I was born and raised in an unassuming modern Christian home. We didn’t use labels. My Lutheran family decided we were Lutheran. My Catholic family decided we were Catholic. But we really weren’t either. We just lived this faith thing like it was fact. I suppose most of the time we took it for granted. We got some good theology along the way and some bad theology, too – which simply means to say, we’re very not perfect.

But growing up with faith for a better afterlife brings comfort. The only thing I do question is what will it be like, not whether it will be there or not. I accept that a lot of loved ones have ended up there – hopeful more than I realize. I wasn’t terribly concerned with grief.

Until the call came for my last, living grandparent.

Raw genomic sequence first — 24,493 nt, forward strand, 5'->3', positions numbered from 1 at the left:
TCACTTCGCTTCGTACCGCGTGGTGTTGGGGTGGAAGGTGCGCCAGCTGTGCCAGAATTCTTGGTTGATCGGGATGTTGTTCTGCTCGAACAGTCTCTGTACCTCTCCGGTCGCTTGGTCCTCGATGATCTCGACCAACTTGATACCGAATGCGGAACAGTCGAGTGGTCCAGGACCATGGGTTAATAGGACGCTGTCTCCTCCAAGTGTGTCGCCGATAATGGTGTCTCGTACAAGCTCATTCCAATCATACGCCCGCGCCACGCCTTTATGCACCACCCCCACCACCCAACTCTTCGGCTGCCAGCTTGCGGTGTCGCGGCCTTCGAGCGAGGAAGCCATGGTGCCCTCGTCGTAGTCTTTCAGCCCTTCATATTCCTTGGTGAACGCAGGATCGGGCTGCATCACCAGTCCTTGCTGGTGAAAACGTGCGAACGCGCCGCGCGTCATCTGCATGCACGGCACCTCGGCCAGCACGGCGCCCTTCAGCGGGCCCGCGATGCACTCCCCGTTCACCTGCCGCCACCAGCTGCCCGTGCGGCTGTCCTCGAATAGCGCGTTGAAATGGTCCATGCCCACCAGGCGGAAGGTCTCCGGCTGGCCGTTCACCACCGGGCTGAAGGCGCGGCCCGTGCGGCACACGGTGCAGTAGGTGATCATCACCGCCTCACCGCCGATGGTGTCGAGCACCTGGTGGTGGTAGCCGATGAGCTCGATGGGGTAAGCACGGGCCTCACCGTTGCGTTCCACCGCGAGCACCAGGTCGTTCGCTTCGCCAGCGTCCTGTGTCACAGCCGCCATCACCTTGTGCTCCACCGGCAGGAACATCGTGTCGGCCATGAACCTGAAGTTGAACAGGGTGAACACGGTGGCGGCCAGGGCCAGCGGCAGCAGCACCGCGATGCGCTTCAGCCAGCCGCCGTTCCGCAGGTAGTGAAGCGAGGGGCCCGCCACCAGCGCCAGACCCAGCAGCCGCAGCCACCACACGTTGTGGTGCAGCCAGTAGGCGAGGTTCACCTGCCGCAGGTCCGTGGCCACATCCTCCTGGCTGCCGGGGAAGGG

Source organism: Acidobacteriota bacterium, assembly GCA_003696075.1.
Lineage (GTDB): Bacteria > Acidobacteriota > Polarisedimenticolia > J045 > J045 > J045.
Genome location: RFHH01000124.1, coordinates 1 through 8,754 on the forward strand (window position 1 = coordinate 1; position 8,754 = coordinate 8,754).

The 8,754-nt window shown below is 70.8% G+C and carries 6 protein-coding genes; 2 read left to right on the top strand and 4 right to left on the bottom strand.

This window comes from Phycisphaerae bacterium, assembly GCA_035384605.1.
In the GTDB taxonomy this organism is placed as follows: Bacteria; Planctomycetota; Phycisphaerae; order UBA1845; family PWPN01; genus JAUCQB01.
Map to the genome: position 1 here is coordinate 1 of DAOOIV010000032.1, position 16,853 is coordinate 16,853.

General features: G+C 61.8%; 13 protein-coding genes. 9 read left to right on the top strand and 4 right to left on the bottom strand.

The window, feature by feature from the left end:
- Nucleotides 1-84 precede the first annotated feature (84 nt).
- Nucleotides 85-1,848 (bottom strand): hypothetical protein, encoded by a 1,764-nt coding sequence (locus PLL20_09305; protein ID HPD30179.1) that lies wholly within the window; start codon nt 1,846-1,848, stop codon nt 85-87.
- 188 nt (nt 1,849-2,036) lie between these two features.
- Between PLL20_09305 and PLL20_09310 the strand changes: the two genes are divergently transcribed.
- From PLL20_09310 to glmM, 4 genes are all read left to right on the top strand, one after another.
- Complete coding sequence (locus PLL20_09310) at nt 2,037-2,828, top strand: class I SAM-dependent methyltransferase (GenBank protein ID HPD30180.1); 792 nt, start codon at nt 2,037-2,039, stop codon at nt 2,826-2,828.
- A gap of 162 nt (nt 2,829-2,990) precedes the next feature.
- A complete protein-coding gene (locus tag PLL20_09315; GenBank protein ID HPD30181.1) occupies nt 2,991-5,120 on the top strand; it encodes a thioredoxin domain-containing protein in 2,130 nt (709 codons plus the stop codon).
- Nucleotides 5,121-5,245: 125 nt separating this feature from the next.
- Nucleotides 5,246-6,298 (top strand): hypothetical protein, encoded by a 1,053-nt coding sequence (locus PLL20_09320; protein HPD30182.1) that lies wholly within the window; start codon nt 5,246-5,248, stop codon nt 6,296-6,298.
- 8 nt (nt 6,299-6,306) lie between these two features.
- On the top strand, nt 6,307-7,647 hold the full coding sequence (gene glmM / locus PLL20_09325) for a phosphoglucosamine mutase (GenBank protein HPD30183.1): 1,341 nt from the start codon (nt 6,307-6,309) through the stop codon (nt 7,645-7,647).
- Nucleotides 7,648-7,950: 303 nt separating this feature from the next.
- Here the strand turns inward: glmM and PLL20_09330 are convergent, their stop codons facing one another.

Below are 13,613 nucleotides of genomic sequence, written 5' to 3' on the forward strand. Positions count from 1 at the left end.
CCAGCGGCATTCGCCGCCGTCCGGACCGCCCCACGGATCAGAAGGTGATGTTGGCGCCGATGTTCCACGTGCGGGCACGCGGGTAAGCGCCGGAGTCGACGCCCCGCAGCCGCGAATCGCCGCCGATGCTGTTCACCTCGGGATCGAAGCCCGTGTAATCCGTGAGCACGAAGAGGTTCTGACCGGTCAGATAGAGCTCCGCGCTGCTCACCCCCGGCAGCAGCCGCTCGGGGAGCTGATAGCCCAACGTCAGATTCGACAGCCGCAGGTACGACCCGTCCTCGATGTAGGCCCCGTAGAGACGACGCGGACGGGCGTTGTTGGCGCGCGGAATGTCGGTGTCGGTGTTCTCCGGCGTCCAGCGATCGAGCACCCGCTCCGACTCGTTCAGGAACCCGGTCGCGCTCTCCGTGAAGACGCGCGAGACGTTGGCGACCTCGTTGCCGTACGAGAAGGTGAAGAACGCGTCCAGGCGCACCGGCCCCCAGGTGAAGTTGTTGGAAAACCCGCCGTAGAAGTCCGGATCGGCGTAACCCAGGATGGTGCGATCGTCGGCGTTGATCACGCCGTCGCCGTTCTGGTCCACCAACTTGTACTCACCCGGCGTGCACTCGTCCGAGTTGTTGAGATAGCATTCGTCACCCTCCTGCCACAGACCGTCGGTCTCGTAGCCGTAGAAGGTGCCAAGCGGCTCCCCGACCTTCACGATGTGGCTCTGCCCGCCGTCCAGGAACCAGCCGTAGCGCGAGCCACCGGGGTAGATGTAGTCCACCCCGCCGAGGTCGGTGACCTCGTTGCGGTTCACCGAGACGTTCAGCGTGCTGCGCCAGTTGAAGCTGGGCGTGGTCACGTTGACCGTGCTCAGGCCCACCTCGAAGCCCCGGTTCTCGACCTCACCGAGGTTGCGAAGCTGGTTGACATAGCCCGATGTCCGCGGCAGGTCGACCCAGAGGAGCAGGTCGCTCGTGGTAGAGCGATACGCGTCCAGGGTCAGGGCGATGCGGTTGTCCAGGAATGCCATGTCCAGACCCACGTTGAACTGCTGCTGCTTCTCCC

Is it harder because I understand I’ll never get to pop up for a lunch visit again on this Earth? Does it hurt more because I feel the stretch of time and it seems like an eternity without her? Or is it simply that I’ve had more time to love her than my other grands and therefore more love to lose?

Something will take us all. This is natural progression. It’s also a blessing. Sin keeps us from God and the only way to be whole with Him again is through death. This isn’t a worship of death and decay, but a hope of redemption once corrupt nature takes its course. Faith doesn’t make it any easier to bear loss. It just offers hope.

And hope is a wonderful thing.

This has been,